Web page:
Studio: Dreamworks SKG
Release Date: 2005-07-22
Cast: Ewan McGregor, Scarlett Johansson, Djimon Hounsou, Sean Bean, Steve Buscemi
Director: Michael Bay
Screenwriter: Caspian Tredwell-Owen, Alex Kurtzman, Roberto Orci
WorkNameSort: Island, The
Our Rating: 2.00
I hadn't realized it until now, but one of the worst aspects of the fundamentalist right's assault on rational thought is that you can't even enjoy a cheesy science-fiction flick anymore without feeling co-opted. Sure, the theme of Science Gone Too Far has been a storytelling staple since time immemorial, but it's getting harder to root for a heroic clone character and not worry that you're being tricked into cheering on a metaphoric fetus or stem-cell line that just wants to go on "living." I could be overreacting, but Michael J. Fox should probably avoid appearing in any mad-scientist movies for a while, just in case.
Not that this dilemma is apparent at the outset of The Island, which starts its sad, messy life as a pleasantly derivative medley of Logan's Run, THX-1138 and an Obsession for Men ad. A bunch of identically attired, fit-looking humanoids live, work and swim in a self-contained protection zone, hiding from an outside world that's supposedly "contaminated." The best they can hope for is winning a hugely popular lottery wherein the top prize is relocation to a pathogen-free paradise known as "the island."
In truth, these solid citizens Ewan McGregor and Scarlett Johansson are the cutest of the lot, and thus our heroes are clones being bred in a medical/industrial facility for purposes of organ harvesting. Mr. and Ms. Hand-Me-Down Genes bust out of their mink-lined prison and that's when the whole thing gets troubling. The clones start babbling about their "right to life," while the rich, amoral humans who have ordered their creation (and the scientists who have brought it about) are routinely pilloried by the script as being Against God. Uh oh.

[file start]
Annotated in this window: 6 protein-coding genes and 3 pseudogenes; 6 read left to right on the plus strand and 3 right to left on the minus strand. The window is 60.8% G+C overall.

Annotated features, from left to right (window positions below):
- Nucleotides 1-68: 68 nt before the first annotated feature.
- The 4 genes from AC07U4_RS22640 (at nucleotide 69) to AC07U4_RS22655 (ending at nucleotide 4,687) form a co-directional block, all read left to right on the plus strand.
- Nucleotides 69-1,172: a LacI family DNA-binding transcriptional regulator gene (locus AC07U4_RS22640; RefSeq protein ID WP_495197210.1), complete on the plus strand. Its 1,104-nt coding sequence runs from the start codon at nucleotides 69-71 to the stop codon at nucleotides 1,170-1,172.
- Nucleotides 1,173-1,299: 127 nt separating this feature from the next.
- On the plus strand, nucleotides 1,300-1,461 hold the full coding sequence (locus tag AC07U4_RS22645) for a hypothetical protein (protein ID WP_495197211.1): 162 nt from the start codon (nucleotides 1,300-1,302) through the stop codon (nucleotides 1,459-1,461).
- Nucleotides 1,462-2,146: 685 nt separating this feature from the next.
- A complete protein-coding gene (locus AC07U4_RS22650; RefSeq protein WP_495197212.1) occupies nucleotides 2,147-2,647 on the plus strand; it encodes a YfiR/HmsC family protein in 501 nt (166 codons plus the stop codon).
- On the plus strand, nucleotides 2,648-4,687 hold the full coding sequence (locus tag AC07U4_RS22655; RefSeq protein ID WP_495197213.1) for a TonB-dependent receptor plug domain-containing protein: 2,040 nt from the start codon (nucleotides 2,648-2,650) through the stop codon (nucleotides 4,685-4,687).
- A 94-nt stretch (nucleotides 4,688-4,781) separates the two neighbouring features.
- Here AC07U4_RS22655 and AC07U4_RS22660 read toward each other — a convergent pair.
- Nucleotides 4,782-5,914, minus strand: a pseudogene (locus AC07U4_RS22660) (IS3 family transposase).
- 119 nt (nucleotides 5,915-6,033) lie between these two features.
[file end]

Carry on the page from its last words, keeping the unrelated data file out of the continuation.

You may almost miss the agenda, given how readily the movie substitutes high-octane highway pursuit for its initial stylized dystopianisms. Given a chance, director Michael Bay would put a car chase into The Merchant of Venice, so it's no surprise that he proves eager to shoehorn two of them into Logan's Run. But whenever the tires stop screeching, we're hurtled from the dumb to the evil. The McGregor character's human counterpart, see, needs a clone as an insurance policy because he's suffering from sexually transmitted hepatitis (read: AIDS). "Serves him right," we're meant to think as the more virtuous clones who don't know jack about doing the Dirty Deed pick up just enough knowledge of armed self-defense to mount a mean-ass escape from the scientists' rent-a-cops.
Along the way, Johansson learns that her "benefactor" is a mama who's facing certain death due to a tragic (but in no way self-invited) set of infirmities. That would seem to invite a spirited debate as to which woman has the greater right to exist, right? No dice: The quandary is totally ignored in favor of more breathless derring-do. If and when Johansson completes her desperate flight toward freedom which we're called upon again and again to champion that poor woman in the hospital bed is going to be out of luck. In the future Michael Bay anticipates, it seems, there is no exception for saving the life of the mother.